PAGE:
A few days ago Maggie Dana tweeted that writing fiction is like peeling an onion, whereas editing fiction is like slicing it. Both can result in tears.
This is very true. And it appeals to me because I'm all about the veggies, as you probably already know. So let's do some more veggie similes for writing:
Writing is like...
1. ...planting potatoes. You have to wait for the basic idea to start sprouting before you can stick it underground and let it work its way up to the surface. And when it gets to the surface and starts flowering you should put more earth around the base for a better yield. So that when you finally dig it up and start writing that novel, there are so many ideas under the surface that it's potato salad all round. Metaphorically speaking.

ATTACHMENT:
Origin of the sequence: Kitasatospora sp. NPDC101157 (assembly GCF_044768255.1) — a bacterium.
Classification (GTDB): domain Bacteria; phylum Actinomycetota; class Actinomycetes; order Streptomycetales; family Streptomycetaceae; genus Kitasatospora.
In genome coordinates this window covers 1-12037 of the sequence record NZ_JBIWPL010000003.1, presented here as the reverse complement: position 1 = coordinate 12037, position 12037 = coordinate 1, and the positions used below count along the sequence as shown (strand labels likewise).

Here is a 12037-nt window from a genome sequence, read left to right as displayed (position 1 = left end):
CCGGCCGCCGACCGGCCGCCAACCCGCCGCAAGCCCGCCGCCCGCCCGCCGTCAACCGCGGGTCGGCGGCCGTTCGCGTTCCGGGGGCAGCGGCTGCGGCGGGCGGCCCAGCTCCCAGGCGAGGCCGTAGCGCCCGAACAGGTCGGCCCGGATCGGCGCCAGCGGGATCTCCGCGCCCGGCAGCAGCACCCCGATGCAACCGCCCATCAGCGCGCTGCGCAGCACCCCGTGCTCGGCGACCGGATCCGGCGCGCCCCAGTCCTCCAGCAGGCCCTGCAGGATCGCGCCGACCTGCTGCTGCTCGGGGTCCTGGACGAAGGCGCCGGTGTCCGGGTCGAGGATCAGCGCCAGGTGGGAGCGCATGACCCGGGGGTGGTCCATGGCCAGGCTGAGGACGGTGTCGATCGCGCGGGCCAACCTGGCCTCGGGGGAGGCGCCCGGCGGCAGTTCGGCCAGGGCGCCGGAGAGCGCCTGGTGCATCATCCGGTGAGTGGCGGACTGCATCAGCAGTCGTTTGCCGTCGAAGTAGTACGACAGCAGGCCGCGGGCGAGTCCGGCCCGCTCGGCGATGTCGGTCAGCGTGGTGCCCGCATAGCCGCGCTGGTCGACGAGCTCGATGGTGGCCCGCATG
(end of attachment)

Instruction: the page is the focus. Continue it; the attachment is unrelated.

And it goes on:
2. ....a broad bean. You don't want to overcook that baby or it's going to end up leathery.
3. ...making coleslaw. Make sure you shred the prose cabbage so finely that by the time you add the mayonnaise of the finishing touches the whole novel slips down nice and easy. Bleurgh. I hate coleslaw.
4. ...preparing a celeriac. Face it. At first it's going to look ugly, and you're going to have to put time and effort into sawing off all the knobbly bits. There'll be dirt and you might even slice your finger a little bit, but the pain is good. It means you're getting somewhere. Then you braise that celeriac with red onion and button mushrooms and serve it with a lovely piece of fresh salmon on the top. I mean, you serve up the finished novel. Obviously.
5. ...kohlrabi. The initial idea keeps turning up in your mental veggie box and you have no idea what you're going to do with it. So you chop it and dice it and mash it and squelch it and pound it and serve it up a million different ways until eventually one of the Masterchef judges/publishers says - actually, this is okay. Yeah. I can eat this. And then you rejoice for thirty seconds before picking up your knife, reaching for a fresh kohlrabi, and trying all over again.
Now I'm sad and hungry. Bad combination.